Jennifer Ledsham, partner at Plexus Law
The RAC has called on the Government to consider reinstating hard shoulders on motorways.
A recent RAC poll found six in 10 drivers think that all-lane-running smart motorway schemes should be scrapped entirely, and the hard shoulder should be reinstated, whist retaining the technology that manages traffic flows and detects breakdowns.
It is not disputed that the technology deployed on smart motorways has reduced the risk of an accident between two moving vehicles, because it allows speed limits to be varied and traffic flows managed by the series of cameras covering the smart motorway network.
However, where hard shoulders have been removed, recent evidence suggests that the risk of a major accident involving a moving and stationary vehicle has increased, with stationary vehicles often stranded in a live line with the occupants of the vehicle akin to 'sitting ducks', hoping that vehicles approaching from behind will spot the hazard that their vehicle is posing and take evasive action in time, before the lane can be closed and traffic diverted to other live lanes.
In response to a number of tragic accidents and concerns raised by coroners, the Government requested an 'Evidence Stocktake' last year which recommended an 18-point action plan which included many features to enhance safety measures, such as reducing the distance between refuge points from 1.6 miles to 1 mile and the introduction of radar systems to detect broken down vehicles.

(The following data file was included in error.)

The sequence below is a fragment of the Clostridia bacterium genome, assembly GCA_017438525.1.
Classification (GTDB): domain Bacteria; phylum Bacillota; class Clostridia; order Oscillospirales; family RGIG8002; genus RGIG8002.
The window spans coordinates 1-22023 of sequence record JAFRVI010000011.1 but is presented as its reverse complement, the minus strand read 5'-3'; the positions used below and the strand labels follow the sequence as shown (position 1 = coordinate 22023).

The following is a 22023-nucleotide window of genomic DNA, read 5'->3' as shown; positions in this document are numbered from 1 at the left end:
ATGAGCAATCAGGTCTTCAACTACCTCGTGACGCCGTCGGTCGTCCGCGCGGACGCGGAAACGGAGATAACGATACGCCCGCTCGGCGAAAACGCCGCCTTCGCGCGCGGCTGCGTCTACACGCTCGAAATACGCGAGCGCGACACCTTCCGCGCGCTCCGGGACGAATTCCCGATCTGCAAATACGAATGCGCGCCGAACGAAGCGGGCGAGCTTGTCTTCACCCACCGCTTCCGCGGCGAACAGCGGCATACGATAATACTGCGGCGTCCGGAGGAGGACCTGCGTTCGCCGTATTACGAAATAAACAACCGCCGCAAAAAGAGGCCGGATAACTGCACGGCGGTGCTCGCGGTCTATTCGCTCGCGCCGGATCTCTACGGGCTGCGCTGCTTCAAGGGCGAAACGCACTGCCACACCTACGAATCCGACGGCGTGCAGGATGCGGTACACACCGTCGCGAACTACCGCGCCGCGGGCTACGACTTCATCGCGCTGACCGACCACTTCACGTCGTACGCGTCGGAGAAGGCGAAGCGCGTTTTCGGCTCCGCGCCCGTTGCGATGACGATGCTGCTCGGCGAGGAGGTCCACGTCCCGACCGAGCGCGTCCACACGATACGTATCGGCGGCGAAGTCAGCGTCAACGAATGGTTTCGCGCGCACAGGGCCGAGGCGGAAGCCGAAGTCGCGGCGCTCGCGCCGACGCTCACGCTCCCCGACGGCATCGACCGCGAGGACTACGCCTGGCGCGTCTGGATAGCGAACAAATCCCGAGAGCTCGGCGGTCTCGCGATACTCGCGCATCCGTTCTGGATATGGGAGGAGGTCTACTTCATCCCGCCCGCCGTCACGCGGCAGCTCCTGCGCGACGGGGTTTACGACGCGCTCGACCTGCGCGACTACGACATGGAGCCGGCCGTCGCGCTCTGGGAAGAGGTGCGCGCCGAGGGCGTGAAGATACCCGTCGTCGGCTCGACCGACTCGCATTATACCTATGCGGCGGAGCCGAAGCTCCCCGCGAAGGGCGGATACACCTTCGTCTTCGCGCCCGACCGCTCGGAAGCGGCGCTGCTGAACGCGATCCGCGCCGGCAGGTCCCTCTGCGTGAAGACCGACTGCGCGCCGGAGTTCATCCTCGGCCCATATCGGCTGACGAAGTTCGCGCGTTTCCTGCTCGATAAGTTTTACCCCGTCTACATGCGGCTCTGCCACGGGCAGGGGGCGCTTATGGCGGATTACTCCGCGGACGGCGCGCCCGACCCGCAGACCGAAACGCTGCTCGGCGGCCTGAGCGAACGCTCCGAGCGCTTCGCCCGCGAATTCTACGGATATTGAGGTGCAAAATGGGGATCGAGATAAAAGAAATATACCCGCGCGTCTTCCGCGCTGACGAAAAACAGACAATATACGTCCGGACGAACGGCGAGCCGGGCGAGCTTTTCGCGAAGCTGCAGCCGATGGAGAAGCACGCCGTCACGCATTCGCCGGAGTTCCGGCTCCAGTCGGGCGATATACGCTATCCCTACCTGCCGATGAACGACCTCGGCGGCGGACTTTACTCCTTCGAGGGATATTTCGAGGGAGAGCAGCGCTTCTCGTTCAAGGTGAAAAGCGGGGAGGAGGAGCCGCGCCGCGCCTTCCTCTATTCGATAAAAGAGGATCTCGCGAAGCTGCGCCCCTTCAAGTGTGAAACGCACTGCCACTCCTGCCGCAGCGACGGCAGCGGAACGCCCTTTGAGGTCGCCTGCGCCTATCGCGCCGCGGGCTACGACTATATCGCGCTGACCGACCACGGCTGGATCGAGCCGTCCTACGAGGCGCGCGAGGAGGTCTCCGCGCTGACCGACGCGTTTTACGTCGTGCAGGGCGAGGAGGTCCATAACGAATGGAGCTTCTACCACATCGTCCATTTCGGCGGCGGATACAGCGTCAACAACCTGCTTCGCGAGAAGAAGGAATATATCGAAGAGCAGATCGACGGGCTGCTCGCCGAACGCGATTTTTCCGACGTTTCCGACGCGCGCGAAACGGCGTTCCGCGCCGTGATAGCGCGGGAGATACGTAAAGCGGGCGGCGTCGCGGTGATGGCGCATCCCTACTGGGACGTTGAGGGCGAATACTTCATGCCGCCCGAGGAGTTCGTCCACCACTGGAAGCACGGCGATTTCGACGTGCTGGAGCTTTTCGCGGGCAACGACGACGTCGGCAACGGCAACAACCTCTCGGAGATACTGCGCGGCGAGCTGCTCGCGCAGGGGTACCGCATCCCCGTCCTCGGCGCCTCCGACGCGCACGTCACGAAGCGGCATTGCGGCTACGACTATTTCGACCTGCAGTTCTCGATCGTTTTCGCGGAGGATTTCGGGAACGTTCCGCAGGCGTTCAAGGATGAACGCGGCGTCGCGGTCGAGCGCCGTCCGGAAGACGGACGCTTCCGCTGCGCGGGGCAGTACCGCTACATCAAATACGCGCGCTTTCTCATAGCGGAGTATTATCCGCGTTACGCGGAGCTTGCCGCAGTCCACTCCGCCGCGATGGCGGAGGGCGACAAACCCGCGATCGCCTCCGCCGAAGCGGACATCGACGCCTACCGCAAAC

These recommendations appear to support the consensus amongst most drivers that more can be done to protect the safety of road users on smart motorways.
In addition to the recent actions of the RAC, the campaign group Smart Motorways Kill (SMK) suggested earlier this year that they would be seeking judicial review of the decision to implement smart motorways.
If such a review is sought, pending the outcome, the consequences could have a significant impact as reinstating hard shoulders would amount to 204 miles, or as Grant Shapps referenced, the land acquisition required would be the equivalent of 700 Wembley Stadiums.
Shapps has also previously commented that smart motorways are too expensive to scrap with the Government favouring taking steps to increase safety measures rather than reverting to the traditional hard shoulder.
Highways England have previously announced their intention to add a further 300 miles of smart motorway by 2025.
Based on the statistics, whilst this could lead to a lower incident rate overall, as traffic flow is more appropriately managed, the risk of a serious incident with a stationary vehicle is increased, with the risk of serious injury or unfortunately the risk of fatality, to the occupants.
There has been mounting pressure on insurers for many years to lower motor insurance premiums and the potential increase in the cost of claims from such accidents on smart motorways is unfortunately likely to ultimately be felt by the consumer as the costs of these claims are passed on by way of increased premiums.
The true cost of smart motorways may still yet to be seen.